Key Learning Points

• Chronic pelvic pain (CPP) is pelvic pain that has persisted for six months or more. The amount of pain is often greater than the degree of pathology.

• Gynecologic causes of CPP can be divided into noncyclic and cyclic.

• Primary and secondary dysmenorrhea are cyclic. Primary dysmenorrhea is best treated with nonsteroidal antiinflammatory drugs (NSAID) and hormonal contraceptives; treatment of secondary dysmenorrhea depends on the etiology, but both may respond to menstrual supression.

• The most prevalent cyclic gynecologic cause of CPP is endometriosis.

• The pain with endometriosis is most likely associated with deeply infiltrating lesions. Numerous medical and surgical techniques are available for treatment.

• Pelvic pain, urinary urgency, urinary frequency, and frequent nocturia without evidence of urinary tract infection are suggestive of painful bladder syndrome or interstitial cystitis.

• Eliciting a trigger point or localizing tenderness to a specific branch of a somatic nerve is indicative of neuropathic pain. Injection of local anesthetic can be diagnostic as well as therapeutic.

• Psychological factors impact the perception and maintenance of pain. Depression and a history of physical and/or sexual abuse are common and should be addressed. Cognitive behavioral therapy is an important component of multidisciplinary management.

• Physical examination should encompass not only the pelvic viscera system, but also the musculoskeletal and neurologic systems.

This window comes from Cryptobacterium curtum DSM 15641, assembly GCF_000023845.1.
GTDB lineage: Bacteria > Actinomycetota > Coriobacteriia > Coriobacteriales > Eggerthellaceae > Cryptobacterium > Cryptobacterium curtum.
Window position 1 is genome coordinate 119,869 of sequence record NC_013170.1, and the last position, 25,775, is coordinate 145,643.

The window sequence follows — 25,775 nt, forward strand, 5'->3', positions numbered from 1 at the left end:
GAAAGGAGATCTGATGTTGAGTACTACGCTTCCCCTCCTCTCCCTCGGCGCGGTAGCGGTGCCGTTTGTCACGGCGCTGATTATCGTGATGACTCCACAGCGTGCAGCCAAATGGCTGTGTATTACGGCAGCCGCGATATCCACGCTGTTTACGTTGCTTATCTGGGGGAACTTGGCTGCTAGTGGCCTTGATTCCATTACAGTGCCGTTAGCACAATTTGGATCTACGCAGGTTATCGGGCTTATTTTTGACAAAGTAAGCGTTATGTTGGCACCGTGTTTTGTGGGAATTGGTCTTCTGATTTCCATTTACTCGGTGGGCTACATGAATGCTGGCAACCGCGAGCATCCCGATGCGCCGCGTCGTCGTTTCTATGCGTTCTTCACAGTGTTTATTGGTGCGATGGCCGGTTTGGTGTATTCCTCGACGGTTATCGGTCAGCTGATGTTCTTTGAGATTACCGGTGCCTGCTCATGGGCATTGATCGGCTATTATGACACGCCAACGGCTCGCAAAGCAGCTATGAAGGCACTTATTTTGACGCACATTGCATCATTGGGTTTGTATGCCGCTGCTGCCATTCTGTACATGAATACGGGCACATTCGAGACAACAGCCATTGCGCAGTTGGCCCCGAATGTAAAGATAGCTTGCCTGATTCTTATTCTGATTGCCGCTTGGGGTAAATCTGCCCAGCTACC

• Management of CPP should involve a multidisciplinary approach for maximal benefit. Individual components of therapy may include:

- pharmacologic therapy: NSAIDs, antidepressants, anticonvulsants, and possibly narcotics, depending on the presumed etiology of the pain, trigger point injections, and local anesthetic nerve blocks.

- physical therapy including consideration of transcutaneous electric nerve stimulation (TENS) unit device in cases where there is a myofascial contribution to the pain.

• Vulvar vestibulitis, vestibulodynia vulvar dermatoses, cyclic vulvovaginitis, and dysesthetic vulvodynia are subtypes of vulvodynia.

• The etiology of vulvodynia may be infectious, trauma, allergens, underlying dermatologic, neurologic, urologic, or systemic conditions.

• Vulvar vestibulitis is vulvar pain characterized by entry dyspareunia, vestibular erythema, and vestibular tenderness.

• Therapies for vulvodynia depend on results of evaluation, and may include antifungal agents, antihistamines, topical corticosteroids, topical or injected local anesthetics, and estrogen.

• Tricyclic antidepressants, anticonvulsants, biofeedback and physical therapy of pelvic floor muscles, and cognitive-behavioral therapy may enhance the above therapies.

• Surgical intervention (perineoplasty - total or subtotal) should be offered in cases of vulvar vestibulitis resistant to medical therapy.

Naturally Cure Your Headaches

Naturally Cure Your Headaches

Are Headaches Taking Your Life Hostage and Preventing You From Living to Your Fullest Potential? Are you tired of being given the run around by doctors who tell you that your headaches or migraines are psychological or that they have no cause that can be treated? Are you sick of calling in sick because you woke up with a headache so bad that you can barely think or see straight?

Get My Free Ebook

Post a comment